I think, therefore I R. William B. King (in his R tutorials)
R is known to be very flexible importing massive amounts of data from numerous different data sources and formats. The most popular data sources and formats are
Text Files: Files including text (ASCII), most commonly tabular
Excel Files: Microsoft Excel files (
Databases: Oracle, PostgreSQL SQLite, etc.
Internet: R as a Web Client
Other: XML, JSON, etc.
R and Excel: History
R has a rather awkward relationship with MS Excel throughout its history. Due to its open-source background the “best practice” approach interacting wich Excel files has long been to export the contents to comma-separated files (CSV). However, this approach requires manual interventions and is far from practical. The RODBC package also allows users to create ODBC connection to MS Excel files.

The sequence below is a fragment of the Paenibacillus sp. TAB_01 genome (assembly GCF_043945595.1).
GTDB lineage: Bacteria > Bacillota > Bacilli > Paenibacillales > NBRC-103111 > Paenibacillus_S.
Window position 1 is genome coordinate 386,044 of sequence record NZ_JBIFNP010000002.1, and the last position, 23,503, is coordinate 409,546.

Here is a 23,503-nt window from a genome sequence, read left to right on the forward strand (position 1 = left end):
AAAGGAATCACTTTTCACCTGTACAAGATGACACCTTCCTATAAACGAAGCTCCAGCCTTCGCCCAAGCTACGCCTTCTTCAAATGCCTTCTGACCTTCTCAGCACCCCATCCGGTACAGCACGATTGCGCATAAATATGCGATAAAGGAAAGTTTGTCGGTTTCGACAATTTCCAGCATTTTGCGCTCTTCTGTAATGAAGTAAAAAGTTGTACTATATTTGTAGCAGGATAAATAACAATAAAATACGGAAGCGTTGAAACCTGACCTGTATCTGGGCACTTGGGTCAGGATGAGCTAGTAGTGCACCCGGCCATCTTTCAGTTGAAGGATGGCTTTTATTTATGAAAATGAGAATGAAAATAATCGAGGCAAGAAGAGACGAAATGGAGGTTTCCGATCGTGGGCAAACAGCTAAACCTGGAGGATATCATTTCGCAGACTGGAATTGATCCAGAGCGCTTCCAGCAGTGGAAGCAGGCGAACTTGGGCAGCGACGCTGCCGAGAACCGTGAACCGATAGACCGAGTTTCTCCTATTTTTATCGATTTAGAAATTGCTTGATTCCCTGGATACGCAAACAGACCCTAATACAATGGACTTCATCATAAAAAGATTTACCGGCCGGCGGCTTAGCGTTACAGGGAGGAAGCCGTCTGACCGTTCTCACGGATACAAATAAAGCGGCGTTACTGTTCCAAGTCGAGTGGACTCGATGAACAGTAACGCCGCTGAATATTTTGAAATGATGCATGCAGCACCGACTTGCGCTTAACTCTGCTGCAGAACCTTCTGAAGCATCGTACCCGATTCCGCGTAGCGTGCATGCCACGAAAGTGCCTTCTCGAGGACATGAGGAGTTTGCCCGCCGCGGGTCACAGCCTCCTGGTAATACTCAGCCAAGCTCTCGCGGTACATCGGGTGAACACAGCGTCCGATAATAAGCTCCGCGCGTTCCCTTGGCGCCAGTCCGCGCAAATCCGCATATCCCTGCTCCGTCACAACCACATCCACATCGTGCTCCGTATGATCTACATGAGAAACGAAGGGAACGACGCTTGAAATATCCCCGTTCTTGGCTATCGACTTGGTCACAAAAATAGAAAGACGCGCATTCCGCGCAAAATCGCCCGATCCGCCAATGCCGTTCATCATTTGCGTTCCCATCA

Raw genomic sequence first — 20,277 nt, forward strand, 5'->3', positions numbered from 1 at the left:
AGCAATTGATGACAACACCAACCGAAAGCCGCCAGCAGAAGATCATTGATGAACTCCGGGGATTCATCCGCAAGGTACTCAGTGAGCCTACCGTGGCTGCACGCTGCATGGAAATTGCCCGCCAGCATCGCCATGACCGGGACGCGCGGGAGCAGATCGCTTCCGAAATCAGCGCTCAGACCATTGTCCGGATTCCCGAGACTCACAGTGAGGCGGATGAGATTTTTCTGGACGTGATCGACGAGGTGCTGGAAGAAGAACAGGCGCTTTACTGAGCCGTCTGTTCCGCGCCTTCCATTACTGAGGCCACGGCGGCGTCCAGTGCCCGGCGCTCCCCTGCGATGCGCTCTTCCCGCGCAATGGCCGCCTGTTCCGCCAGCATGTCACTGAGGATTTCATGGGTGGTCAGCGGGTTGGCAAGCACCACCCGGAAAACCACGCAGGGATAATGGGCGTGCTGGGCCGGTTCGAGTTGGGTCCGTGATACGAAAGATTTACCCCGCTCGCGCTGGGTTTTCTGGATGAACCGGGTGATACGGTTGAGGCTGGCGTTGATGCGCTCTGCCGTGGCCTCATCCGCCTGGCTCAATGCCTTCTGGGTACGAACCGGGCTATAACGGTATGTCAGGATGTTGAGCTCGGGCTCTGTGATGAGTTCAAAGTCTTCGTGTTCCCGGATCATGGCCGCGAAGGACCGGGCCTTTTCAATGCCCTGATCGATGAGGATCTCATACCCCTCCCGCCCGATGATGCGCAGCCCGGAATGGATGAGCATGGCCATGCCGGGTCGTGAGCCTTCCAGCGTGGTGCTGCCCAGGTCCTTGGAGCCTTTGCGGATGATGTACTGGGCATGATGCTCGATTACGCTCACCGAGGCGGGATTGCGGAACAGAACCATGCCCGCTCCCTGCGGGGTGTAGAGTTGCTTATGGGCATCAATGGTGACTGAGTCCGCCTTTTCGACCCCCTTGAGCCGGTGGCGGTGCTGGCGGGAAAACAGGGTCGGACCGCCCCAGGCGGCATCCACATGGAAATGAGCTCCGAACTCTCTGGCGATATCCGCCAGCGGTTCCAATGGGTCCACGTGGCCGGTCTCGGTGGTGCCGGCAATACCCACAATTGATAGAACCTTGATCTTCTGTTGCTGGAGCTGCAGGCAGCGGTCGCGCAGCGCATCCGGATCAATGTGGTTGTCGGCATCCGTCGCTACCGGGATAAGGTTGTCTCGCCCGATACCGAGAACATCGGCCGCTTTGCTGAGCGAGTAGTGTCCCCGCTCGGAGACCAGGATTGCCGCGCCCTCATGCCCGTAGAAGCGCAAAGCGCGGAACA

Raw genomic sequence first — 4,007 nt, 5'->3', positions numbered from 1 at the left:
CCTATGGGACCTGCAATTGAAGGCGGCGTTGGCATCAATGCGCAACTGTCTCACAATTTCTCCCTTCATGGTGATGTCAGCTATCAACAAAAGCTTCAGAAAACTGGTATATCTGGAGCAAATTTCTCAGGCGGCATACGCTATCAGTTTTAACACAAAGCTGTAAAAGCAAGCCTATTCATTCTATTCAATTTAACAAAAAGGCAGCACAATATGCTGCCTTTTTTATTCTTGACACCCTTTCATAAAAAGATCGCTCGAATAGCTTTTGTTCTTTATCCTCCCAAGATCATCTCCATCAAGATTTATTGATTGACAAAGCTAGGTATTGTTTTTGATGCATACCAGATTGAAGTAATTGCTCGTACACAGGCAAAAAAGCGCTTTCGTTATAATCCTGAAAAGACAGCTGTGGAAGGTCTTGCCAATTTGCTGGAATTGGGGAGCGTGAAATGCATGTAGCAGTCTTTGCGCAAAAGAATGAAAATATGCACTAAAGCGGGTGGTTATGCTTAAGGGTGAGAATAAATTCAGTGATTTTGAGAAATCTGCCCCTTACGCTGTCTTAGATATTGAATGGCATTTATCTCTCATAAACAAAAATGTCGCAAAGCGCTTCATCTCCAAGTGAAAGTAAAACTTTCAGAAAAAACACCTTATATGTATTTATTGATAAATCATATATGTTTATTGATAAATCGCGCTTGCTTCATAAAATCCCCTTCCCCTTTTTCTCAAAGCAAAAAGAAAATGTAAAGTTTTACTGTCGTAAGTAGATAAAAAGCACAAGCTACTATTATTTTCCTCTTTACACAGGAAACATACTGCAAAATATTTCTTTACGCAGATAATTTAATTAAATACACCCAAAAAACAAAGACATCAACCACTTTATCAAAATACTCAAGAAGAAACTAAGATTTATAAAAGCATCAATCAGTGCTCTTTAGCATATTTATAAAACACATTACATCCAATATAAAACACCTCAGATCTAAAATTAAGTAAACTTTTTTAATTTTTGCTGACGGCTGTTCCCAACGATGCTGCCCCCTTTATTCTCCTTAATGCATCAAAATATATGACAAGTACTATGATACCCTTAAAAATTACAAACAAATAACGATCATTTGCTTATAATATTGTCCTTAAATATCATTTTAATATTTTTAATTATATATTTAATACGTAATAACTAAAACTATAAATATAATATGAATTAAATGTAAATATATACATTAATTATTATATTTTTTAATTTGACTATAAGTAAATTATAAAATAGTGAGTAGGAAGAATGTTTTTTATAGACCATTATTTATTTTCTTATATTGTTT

The complication with MS Excel files is not only their proprietary nature. Although the curent Excel data format is based on open technologies like XML (an Excel file is basically a compressed XML file) it comes with a lot of special cases attached.
Various R packages are able to interact with Excel files. Most of them use external libraries in C++, Java, etc. Especially Java based dependencies can be more difficult to install on specific platforms like in the case of the XLConnect.
A completely different category represents the RExcel package which allows Excel to connect to an R instance through a (DCOM) interface.
There are numerous to interact with Excel from R:
|Transfer through clipboard|
|readxl||Read excel files without external dependencies|
|writexl||Write xlsx files without external dependencies|
|XLConnect, xlsx (a)||Read/Write content through Java library|
|gdata (b)||Read contents through CSV|
|RODBC||Read data through ODBC|
|RExcel (c)||2-way transfer through (D)COM Server|
|openxlsx||Read, Write and Edit XLSX Files|
-(a): Uses on Apache POI Java library - (b): Uses perl bindings to read/write Excel files - (c): Requires external software installation / admin rights